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The influenza pandemic of 1918-19 appeared suddenly at the end of the First World War and with explosive impact took the lives of at least 30 million people worldwide. Spreading rapidly across the globe, it defied all previous understandings of the disease, striking the youngest and healthiest individuals most acutely and confounding the doctors and governments who struggled to contain it. In this volume, Susan Kingsley Kent presents an overview of the disease, detailing its symptoms, tracking its spread, and offering insights into the medical community's understanding of and reaction to the pandemic. Documents from period newspapers, medical journals, and government publications, as well as letters, journal entries, memoirs, and novels written by survivors and medical staff, provide a variety of perspectives from six continents and illuminate the impact of the pandemic — from the lives of children orphaned by the flu to colonial rebellions for which the pandemic served as a major catalyst. Document headnotes, maps and illustrations, a chronology, questions for consideration, a selected bibliography, and an index enrich students' understanding.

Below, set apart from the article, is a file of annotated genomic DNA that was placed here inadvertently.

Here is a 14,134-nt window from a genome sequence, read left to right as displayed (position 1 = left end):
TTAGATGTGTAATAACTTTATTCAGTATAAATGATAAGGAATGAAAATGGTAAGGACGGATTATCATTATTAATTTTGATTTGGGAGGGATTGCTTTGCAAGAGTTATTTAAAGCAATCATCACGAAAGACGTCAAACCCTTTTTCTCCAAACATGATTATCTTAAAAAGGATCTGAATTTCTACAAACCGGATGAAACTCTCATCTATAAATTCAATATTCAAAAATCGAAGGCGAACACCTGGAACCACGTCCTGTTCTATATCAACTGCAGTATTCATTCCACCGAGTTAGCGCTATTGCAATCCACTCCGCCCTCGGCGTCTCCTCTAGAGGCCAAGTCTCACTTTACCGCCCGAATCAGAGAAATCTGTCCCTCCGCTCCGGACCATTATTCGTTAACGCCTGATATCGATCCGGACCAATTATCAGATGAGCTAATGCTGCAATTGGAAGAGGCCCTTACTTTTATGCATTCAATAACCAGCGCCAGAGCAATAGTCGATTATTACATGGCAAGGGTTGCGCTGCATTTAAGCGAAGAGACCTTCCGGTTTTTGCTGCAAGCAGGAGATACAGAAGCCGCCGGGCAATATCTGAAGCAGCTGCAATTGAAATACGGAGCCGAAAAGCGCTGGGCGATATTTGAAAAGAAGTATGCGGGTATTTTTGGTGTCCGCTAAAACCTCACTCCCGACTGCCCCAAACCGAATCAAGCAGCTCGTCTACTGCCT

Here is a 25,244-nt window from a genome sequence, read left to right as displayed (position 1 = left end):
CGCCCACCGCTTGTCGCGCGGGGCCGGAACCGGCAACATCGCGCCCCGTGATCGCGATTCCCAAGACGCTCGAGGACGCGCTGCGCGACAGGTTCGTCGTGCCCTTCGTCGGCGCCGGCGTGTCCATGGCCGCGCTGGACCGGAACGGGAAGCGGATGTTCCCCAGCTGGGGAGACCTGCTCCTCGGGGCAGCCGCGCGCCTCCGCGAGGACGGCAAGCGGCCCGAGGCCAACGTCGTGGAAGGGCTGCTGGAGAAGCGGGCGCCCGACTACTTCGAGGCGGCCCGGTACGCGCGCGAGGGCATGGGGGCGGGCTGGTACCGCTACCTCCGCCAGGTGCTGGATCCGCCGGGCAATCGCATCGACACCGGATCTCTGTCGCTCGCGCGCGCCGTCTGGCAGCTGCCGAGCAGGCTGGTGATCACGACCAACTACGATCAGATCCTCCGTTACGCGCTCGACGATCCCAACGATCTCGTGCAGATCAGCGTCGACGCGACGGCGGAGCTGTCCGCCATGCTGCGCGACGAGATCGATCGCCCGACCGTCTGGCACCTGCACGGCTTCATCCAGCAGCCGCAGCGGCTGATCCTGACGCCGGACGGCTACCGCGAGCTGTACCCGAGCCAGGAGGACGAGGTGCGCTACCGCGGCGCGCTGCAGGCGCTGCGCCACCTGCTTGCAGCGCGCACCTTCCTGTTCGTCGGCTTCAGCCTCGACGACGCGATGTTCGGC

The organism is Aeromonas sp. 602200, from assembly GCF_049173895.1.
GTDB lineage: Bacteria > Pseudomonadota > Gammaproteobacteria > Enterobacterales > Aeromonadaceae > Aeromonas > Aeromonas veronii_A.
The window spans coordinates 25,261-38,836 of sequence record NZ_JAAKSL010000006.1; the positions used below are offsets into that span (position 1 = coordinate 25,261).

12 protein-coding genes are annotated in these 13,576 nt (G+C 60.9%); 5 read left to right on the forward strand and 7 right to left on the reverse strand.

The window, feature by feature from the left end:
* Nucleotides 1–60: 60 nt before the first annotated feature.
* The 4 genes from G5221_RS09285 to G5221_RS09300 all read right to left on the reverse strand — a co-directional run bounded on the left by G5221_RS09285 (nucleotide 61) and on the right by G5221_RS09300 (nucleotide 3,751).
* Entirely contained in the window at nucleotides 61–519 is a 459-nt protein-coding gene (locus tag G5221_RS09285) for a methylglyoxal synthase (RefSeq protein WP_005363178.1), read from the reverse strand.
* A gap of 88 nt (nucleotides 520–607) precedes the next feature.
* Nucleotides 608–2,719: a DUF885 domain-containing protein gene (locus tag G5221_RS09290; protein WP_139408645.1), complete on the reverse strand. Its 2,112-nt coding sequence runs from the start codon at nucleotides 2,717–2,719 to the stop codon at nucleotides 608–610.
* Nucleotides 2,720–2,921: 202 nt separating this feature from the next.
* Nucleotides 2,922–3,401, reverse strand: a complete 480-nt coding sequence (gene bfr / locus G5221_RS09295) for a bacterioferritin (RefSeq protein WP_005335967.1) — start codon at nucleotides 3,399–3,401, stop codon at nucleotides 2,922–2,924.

Susan Kingsley Kent (Ph.D., Brandeis University) is professor of history at the University of Colorado at Boulder. Specializing in British history, her scholarly works focus on gender, politics, empire, and the Great War. She is the author of Gender and History; Aftershocks: Politics and Trauma in Britain, 1918-1931; Gender and Power in Britain, 1660-1990; Making Peace: The Reconstruction of Gender in Interwar Britain; Sex and Suffrage in Britain, 1860-1914; The History of Western Civilization since 1500: An Ecological Approach; and, with Misty L. Bastian and Marc Matera, The Women's War of 1929: Gender and Violence in Colonial Nigeria.